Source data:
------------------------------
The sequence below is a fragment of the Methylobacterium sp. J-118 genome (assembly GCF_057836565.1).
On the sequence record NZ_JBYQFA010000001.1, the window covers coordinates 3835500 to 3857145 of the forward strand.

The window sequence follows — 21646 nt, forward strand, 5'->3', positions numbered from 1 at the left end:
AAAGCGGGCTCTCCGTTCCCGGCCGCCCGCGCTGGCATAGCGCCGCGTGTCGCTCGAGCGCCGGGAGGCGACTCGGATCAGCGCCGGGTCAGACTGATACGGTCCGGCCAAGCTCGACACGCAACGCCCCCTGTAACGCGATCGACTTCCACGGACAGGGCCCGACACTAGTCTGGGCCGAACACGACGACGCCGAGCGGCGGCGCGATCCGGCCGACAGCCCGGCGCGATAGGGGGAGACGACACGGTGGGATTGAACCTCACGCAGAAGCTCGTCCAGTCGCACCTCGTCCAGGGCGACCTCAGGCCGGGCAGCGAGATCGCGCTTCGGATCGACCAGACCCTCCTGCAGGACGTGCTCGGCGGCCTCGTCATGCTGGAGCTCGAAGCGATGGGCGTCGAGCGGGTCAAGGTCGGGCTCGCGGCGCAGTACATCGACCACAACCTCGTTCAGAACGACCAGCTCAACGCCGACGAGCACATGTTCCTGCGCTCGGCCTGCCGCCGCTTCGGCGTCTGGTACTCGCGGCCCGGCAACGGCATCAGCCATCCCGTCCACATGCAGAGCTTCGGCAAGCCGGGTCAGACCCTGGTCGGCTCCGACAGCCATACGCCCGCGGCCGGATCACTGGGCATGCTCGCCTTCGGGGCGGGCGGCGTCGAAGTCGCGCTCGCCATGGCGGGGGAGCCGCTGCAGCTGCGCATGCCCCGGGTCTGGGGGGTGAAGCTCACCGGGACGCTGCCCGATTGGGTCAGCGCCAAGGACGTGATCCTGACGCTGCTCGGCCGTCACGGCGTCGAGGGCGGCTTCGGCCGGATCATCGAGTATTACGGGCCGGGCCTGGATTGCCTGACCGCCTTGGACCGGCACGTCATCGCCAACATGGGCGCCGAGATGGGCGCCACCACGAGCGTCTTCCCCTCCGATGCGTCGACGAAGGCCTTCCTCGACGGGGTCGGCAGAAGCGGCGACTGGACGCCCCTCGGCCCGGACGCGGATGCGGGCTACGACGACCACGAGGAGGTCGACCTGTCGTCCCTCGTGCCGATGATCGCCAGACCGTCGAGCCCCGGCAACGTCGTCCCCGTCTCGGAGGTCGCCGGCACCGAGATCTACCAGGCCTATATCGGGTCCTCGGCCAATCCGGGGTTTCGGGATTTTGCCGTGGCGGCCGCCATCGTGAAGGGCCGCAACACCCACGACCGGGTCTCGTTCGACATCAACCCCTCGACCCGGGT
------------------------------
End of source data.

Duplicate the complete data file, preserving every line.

The sequence below is a fragment of the Methylobacterium sp. J-118 genome (assembly GCF_057836565.1).
On the sequence record NZ_JBYQFA010000001.1, the window covers coordinates 3835500 to 3857145 of the forward strand.

The window sequence follows — 21646 nt, forward strand, 5'->3', positions numbered from 1 at the left end:
AAAGCGGGCTCTCCGTTCCCGGCCGCCCGCGCTGGCATAGCGCCGCGTGTCGCTCGAGCGCCGGGAGGCGACTCGGATCAGCGCCGGGTCAGACTGATACGGTCCGGCCAAGCTCGACACGCAACGCCCCCTGTAACGCGATCGACTTCCACGGACAGGGCCCGACACTAGTCTGGGCCGAACACGACGACGCCGAGCGGCGGCGCGATCCGGCCGACAGCCCGGCGCGATAGGGGGAGACGACACGGTGGGATTGAACCTCACGCAGAAGCTCGTCCAGTCGCACCTCGTCCAGGGCGACCTCAGGCCGGGCAGCGAGATCGCGCTTCGGATCGACCAGACCCTCCTGCAGGACGTGCTCGGCGGCCTCGTCATGCTGGAGCTCGAAGCGATGGGCGTCGAGCGGGTCAAGGTCGGGCTCGCGGCGCAGTACATCGACCACAACCTCGTTCAGAACGACCAGCTCAACGCCGACGAGCACATGTTCCTGCGCTCGGCCTGCCGCCGCTTCGGCGTCTGGTACTCGCGGCCCGGCAACGGCATCAGCCATCCCGTCCACATGCAGAGCTTCGGCAAGCCGGGTCAGACCCTGGTCGGCTCCGACAGCCATACGCCCGCGGCCGGATCACTGGGCATGCTCGCCTTCGGGGCGGGCGGCGTCGAAGTCGCGCTCGCCATGGCGGGGGAGCCGCTGCAGCTGCGCATGCCCCGGGTCTGGGGGGTGAAGCTCACCGGGACGCTGCCCGATTGGGTCAGCGCCAAGGACGTGATCCTGACGCTGCTCGGCCGTCACGGCGTCGAGGGCGGCTTCGGCCGGATCATCGAGTATTACGGGCCGGGCCTGGATTGCCTGACCGCCTTGGACCGGCACGTCATCGCCAACATGGGCGCCGAGATGGGCGCCACCACGAGCGTCTTCCCCTCCGATGCGTCGACGAAGGCCTTCCTCGACGGGGTCGGCAGAAGCGGCGACTGGACGCCCCTCGGCCCGGACGCGGATGCGGGCTACGACGACCACGAGGAGGTCGACCTGTCGTCCCTCGTGCCGATGATCGCCAGACCGTCGAGCCCCGGCAACGTCGTCCCCGTCTCGGAGGTCGCCGGCACCGAGATCTACCAGGCCTATATCGGGTCCTCGGCCAATCCGGGGTTTCGGGATTTTGCCGTGGCGGCCGCCATCGTGAAGGGCCGCAACACCCACGACCGGGTCTCGTTCGACATCAACCCCTCGACCCGGGT